February 3rd Issue

Somewhere They Belong

A lack of civic justice places bidoons at the bottom of Kuwait’s social ladder By ABDULLAH AL ELYAN Ali, not his real name, wakes up every day at dawn to pray and rush to the wholesale marketplace. He buy fresh produce with the little money he has, before touring the streets of Kuwait to sell them under a scorching summer sun or during an unforgiving winter, when the temperature drops to freezing levels. Ali’s perseverance in selling vegetables and fruits is admirable, to say the least. On a good day, he makes a profit of 10 Kuwaiti dinars, ($33), which does not happen often. But the harsh weather is the least of Ali’s concern. There are days when he needs to muster all of his energy and run, leaving behind his precious goods, when he sees a municipal vehicle or a police patrol approaching. Ali’s fear of being arrested and thrown in jail, is real, simply because he is a bidoon. Bidoon or ‘without’ is an Arabic word used in the region to describe those (Read More)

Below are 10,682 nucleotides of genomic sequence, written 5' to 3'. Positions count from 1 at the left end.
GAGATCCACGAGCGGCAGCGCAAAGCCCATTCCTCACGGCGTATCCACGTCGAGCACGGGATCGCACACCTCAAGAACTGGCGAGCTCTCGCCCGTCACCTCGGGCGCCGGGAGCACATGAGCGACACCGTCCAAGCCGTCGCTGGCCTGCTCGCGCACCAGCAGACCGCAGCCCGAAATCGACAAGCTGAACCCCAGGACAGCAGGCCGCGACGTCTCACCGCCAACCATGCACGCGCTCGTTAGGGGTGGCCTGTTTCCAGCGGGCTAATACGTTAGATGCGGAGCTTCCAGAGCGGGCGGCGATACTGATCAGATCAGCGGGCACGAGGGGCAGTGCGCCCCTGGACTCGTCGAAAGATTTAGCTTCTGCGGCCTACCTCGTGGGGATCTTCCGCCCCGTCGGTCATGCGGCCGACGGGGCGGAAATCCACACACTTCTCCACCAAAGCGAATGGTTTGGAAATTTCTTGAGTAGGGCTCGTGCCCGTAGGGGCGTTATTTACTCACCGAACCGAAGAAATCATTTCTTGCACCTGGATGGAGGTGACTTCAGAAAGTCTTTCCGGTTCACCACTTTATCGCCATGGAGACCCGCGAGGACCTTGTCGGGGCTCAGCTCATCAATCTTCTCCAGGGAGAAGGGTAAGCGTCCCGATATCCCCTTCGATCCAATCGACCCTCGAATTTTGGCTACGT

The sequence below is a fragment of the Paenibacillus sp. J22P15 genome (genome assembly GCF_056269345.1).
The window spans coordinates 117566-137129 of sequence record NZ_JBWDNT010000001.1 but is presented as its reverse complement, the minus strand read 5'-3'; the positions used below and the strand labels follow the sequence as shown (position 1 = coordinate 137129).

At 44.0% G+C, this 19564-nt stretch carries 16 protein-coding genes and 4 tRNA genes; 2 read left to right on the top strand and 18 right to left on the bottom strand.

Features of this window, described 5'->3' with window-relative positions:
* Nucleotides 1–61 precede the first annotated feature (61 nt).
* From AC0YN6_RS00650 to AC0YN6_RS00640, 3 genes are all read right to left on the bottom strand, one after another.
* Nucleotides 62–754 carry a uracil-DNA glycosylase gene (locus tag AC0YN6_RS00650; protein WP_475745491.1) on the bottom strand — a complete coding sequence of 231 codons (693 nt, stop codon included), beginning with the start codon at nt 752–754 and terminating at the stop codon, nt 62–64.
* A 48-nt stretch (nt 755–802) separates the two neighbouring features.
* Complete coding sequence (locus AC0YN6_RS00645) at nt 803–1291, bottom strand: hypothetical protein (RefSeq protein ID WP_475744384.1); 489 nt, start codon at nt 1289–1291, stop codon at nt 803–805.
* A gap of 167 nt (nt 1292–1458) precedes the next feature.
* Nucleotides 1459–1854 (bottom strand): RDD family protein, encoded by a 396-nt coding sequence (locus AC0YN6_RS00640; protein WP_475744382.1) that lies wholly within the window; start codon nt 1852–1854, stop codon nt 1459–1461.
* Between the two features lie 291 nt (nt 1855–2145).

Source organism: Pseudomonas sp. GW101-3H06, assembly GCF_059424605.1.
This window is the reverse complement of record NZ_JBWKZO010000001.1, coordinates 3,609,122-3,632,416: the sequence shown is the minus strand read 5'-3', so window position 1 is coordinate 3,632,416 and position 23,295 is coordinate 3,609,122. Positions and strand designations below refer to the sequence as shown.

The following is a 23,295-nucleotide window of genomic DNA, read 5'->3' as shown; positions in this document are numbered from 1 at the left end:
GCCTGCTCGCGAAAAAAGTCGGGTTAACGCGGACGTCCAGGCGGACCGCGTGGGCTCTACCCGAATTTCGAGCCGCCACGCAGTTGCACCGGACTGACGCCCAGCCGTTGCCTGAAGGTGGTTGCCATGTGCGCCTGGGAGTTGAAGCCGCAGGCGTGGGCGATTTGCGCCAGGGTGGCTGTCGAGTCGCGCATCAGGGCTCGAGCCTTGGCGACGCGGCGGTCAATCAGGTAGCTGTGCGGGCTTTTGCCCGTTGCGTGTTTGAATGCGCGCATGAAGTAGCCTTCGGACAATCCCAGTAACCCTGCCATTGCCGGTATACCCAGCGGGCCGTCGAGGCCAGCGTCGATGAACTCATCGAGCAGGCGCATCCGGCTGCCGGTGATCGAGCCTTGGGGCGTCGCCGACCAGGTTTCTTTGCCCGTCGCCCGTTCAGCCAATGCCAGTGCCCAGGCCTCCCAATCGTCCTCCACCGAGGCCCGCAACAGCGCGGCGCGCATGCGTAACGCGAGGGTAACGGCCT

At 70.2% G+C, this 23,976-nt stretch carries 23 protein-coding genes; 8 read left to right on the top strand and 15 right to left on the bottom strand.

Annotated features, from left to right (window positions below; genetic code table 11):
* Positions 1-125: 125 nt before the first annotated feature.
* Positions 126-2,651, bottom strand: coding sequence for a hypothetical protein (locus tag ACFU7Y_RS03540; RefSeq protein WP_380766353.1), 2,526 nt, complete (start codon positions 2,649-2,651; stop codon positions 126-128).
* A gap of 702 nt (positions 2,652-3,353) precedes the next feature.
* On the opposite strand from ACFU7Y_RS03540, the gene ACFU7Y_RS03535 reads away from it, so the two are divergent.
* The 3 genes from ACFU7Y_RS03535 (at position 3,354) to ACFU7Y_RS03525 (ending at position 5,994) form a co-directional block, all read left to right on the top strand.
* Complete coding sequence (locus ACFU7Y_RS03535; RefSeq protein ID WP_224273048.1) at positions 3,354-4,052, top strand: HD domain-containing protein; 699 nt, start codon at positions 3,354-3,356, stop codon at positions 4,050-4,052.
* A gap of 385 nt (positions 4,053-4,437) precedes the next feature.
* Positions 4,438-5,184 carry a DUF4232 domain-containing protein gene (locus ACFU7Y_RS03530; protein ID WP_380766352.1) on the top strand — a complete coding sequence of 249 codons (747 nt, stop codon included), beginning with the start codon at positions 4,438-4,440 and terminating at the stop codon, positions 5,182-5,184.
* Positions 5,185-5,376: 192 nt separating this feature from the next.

Inside Cover

Pakistan’s Polio Crisis

Children pay the price as ignorance and doubt help polio thrive in Pakistan  BY Mishaal Khan Pakistan is one of…

Features

A Taste from the Past

Gaza City’s traditional bakery flourishes amid electricity crisis BY Sami Abu Salem Columns of black and white smoke entwine in…

Yemen: Stairwell Lessons

Students are struggling to learn in the war-torn city of Taiz BY Nasser Al Sakkaf Schools in one of Yemen’s…

Countering Shame

Ayad Akhtar’s Disgraced failed to see that Muslims do have a robust tradition of talking back to their texts  …

Funding Humanity

By Leila Hatoum At a time when global powers are spending over $1.7 trillion annually on arms and military programs,…

Down Time

Reel Progress

Nahla Al Fahad’s take on the hijab has won critical acclaim BY Arfa Shahid In a conversation with Newsweek Middle East,…